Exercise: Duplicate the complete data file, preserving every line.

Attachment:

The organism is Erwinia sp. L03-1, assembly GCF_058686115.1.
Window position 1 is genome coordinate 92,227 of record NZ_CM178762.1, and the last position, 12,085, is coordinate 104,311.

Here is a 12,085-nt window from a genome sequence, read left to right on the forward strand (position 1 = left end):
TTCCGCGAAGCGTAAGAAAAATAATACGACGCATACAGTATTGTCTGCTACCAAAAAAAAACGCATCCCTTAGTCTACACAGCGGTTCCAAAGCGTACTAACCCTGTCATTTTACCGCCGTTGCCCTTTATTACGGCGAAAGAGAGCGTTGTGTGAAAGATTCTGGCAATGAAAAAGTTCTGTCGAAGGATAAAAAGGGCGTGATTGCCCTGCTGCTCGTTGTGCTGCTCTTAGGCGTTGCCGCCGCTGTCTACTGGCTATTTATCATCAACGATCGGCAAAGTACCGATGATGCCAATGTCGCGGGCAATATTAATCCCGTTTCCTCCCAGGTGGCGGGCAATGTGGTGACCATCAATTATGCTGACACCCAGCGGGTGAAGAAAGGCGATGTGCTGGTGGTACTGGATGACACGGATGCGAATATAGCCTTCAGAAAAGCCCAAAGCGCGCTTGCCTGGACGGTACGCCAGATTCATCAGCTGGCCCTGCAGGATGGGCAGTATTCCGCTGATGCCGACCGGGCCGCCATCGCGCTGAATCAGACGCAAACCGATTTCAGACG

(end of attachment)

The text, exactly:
The organism is Erwinia sp. L03-1, assembly GCF_058686115.1.
Window position 1 is genome coordinate 92,227 of record NZ_CM178762.1, and the last position, 12,085, is coordinate 104,311.

Here is a 12,085-nt window from a genome sequence, read left to right on the forward strand (position 1 = left end):
TTCCGCGAAGCGTAAGAAAAATAATACGACGCATACAGTATTGTCTGCTACCAAAAAAAAACGCATCCCTTAGTCTACACAGCGGTTCCAAAGCGTACTAACCCTGTCATTTTACCGCCGTTGCCCTTTATTACGGCGAAAGAGAGCGTTGTGTGAAAGATTCTGGCAATGAAAAAGTTCTGTCGAAGGATAAAAAGGGCGTGATTGCCCTGCTGCTCGTTGTGCTGCTCTTAGGCGTTGCCGCCGCTGTCTACTGGCTATTTATCATCAACGATCGGCAAAGTACCGATGATGCCAATGTCGCGGGCAATATTAATCCCGTTTCCTCCCAGGTGGCGGGCAATGTGGTGACCATCAATTATGCTGACACCCAGCGGGTGAAGAAAGGCGATGTGCTGGTGGTACTGGATGACACGGATGCGAATATAGCCTTCAGAAAAGCCCAAAGCGCGCTTGCCTGGACGGTACGCCAGATTCATCAGCTGGCCCTGCAGGATGGGCAGTATTCCGCTGATGCCGACCGGGCCGCCATCGCGCTGAATCAGACGCAAACCGATTTCAGACG